Obama delivers manna for the masses - and small gatherings

Talking Politics
By IAN DONNIS  |  January 22, 2009

091023_inaug_main
NEW DAY: Young Americans exult at Brown University.

Although the inauguration day spread at the Scituate home of longtime liberal political activist Kate Coyne-McCoy on Tuesday included an array of frittatas, grilled sausages, roast potatoes, and Champagne, the main sustenance for a like-minded group of about dozen guests was the political manna represented by the swearing-in of Barack Obama.

Last summer, Coyne-McCoy, the Northeast regional director for EMILY's List, which focuses on aiding female candidates, hosted a Democratic presidential straw poll in which Hillary Clinton emerged triumphant. The result was unsurprising, since Clinton was widely assumed to have a lock on the Democratic nomination.

Coyne-McCoy's personal preference at the time was John Edwards, and when he dropped out, she backed Obama — because, she says, he most embodied the prospect of real change.

On the verge of joyful tears after Obama's swearing-in, Coyne-McCoy called it her happiest moment since the birth of her children. Her guests were similarly ebullient, reacting with applause and whoops to the new president's speech and the spirited benediction by Joseph Lowery, who had founded the Southern Christian Leadership Conference with Martin Luther King Jr.

(The invocation by evangelist Rick Warren, on the other hand, had been greeted warily, with some of those in attendance wisecracking, "except [for] the gays," when the pastor talked of extending love and good feeling through the land.)

Obama echoed Ronald Reagan with his forecast of better days, and his homage to bygone veterans, whispering through the years, was reminiscent of the gifted speechwriter Peggy Noonan. Overall, though, he firmly owned that speech, signaling an appreciation of American history, as well as the dawn of a new era.

Last summer, Coyne-McCoy says, "I was convinced there was no way we [Democrats] couldn't win." Such a belief was widespread at the time due to dissatisfaction with the presidency of George W. Bush. But like any number of people, even Coyne-McCoy believed at the time that America was not ready to elect an African-American president.

The 2000 Congressional candidate found it hard to put into words her joy about the ultimate tangible reality of her being proved wrong. "I can not describe how I've felt for days," she said, as she pulled a pan of roasted potatoes from her oven. Not only does Obama represent a polar opposite to his predecessor, she said, "he's an African-American with an African-American family," signifying the possibility of change in America. "It really, to me, is a big deal."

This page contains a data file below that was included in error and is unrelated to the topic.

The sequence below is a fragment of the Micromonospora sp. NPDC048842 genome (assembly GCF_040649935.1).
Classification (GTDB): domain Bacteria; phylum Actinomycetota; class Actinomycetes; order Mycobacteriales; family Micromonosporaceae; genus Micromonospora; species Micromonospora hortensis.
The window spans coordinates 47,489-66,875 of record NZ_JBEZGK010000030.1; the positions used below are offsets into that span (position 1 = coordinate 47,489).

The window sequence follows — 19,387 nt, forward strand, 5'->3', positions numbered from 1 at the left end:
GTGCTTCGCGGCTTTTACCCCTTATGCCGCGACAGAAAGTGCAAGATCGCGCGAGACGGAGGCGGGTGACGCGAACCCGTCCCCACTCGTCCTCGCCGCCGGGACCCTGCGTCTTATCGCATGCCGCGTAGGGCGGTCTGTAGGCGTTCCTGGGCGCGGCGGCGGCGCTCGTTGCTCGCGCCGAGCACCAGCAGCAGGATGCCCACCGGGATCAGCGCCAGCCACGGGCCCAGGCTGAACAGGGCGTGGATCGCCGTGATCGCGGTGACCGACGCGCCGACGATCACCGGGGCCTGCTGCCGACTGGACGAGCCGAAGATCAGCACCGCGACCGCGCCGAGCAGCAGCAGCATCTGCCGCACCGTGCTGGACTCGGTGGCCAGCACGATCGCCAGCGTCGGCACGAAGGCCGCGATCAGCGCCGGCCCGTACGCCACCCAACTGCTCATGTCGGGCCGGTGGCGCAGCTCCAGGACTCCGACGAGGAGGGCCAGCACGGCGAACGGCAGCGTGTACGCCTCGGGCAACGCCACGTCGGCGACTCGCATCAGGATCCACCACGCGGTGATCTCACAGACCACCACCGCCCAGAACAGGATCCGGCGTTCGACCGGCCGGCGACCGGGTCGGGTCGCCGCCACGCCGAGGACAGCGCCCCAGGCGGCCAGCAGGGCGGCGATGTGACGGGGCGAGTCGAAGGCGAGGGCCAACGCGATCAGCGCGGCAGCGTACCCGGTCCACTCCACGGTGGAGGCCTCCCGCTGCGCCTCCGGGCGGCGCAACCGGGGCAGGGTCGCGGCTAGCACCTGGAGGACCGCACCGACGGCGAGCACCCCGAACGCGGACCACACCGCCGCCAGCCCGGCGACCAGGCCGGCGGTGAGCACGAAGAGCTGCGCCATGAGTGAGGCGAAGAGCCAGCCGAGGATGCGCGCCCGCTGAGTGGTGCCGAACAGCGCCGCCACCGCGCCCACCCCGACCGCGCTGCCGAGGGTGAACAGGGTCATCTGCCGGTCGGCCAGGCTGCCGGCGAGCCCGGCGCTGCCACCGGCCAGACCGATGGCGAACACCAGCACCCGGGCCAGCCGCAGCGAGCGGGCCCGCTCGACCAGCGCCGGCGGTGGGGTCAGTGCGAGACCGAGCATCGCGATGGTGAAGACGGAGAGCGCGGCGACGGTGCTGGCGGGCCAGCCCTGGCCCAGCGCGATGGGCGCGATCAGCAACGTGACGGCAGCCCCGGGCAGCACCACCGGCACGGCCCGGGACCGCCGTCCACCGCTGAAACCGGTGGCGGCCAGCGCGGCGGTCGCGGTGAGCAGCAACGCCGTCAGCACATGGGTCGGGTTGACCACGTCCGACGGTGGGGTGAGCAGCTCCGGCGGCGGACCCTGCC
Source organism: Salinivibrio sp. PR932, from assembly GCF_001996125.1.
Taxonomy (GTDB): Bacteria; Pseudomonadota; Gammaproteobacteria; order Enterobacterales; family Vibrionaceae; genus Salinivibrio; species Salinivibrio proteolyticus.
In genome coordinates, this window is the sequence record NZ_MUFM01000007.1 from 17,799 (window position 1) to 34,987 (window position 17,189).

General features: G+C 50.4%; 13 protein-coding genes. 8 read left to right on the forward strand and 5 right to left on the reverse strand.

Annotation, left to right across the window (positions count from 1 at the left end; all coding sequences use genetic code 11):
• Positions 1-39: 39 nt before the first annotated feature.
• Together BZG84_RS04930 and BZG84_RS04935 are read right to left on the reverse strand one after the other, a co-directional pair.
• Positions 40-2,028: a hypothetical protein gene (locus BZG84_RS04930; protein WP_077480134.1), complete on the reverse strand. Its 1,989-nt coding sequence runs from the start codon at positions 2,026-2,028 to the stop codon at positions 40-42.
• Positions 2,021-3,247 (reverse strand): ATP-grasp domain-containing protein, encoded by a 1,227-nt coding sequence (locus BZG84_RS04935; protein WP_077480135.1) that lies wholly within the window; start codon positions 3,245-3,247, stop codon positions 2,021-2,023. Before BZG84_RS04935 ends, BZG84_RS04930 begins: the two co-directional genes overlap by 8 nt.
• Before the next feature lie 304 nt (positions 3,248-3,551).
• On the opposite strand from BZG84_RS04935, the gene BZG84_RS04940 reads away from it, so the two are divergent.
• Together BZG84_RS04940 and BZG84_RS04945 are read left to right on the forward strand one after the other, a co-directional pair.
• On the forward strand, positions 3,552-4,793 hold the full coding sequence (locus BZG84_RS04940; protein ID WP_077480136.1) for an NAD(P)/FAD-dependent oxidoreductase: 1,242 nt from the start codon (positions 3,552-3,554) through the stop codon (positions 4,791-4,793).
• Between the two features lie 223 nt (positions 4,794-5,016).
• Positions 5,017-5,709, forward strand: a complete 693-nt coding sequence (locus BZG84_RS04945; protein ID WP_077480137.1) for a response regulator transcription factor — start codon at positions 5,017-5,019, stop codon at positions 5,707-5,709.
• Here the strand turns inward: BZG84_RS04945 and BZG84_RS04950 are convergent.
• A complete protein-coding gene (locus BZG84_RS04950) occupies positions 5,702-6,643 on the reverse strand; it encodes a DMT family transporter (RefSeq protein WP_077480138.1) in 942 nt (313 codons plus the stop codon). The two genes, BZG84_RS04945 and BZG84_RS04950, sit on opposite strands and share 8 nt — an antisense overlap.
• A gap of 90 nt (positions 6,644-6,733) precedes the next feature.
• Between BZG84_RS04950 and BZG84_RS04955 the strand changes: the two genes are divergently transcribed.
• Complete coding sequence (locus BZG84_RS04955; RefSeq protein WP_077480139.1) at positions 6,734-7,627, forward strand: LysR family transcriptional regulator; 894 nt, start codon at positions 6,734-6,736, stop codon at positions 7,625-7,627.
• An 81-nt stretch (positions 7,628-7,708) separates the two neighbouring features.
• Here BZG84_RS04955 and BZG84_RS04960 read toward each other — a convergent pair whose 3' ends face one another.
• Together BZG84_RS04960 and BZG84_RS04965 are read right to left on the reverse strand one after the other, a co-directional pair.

Coyne-McCoy, who had attended one of Bill Clinton's inaugurals, had tickets for this week's event, but she gave them away. Instead of being amidst the tens of thousands of other Americans personally welcoming a new president on a cold January day, she watched with wonder as he spoke on a television in her living room.

Related: Has Obama peaked? No, he hasn't, Party like it's 1999, Inauguration Day Round-up, More more >
  Topics: News Features , Barack Obama, Southern Christian Leadership Conference, Politics,  More more >
| More


Most Popular
ARTICLES BY IAN DONNIS
Share this entry with Delicious
  •   RHODY'S LOCAL FOOD MOVEMENT FINDS ITS GROOVE  |  February 23, 2009
    Five years ago, when Farm Fresh Rhode Island (FFRI) launched its mission of promoting Ocean State-produced food, co-founder Noah Fulmer discovered a curious disconnection in the local food chain.
  •   TICKET TO RIDE  |  February 11, 2009
    In April 1999, two weeks after I started on the job at the Providence Phoenix , the FBI raided City Hall, formally unveiling the federal investigation that would land Vincent A. "Buddy" Cianci Jr., Rhode Island's rascal king, behind bars.
  •   ADVOCATES RENEW PUSH FOR PUBLICLY-FINANCED RI ELECTIONS  |  February 04, 2009
    During a news conference Tuesday afternoon in the State House rotunda, proponents of significantly expanding publicly financed elections in Rhode Island — a concept they call "Fair Elections" — cited a litany of reasons for why it would be good for the Ocean State and its citizens.
  •   THE UPSIDE OF HOPE IN RHODE ISLAND  |  January 29, 2009
    Everywhere one turns these days, there's seemingly more bad news about Rhode Island: the unemployment rate, one of the highest in the nation, tops 10 percent — and the state's running out of unemployment assistance.
  •   BROGAN TAKES ON TEENS, SOCIAL NETWORKING IN TEASER  |  January 28, 2009
    Former Providence Journal reporter Jan Brogan is out with her fourth mystery, Teaser .

 See all articles by: IAN DONNIS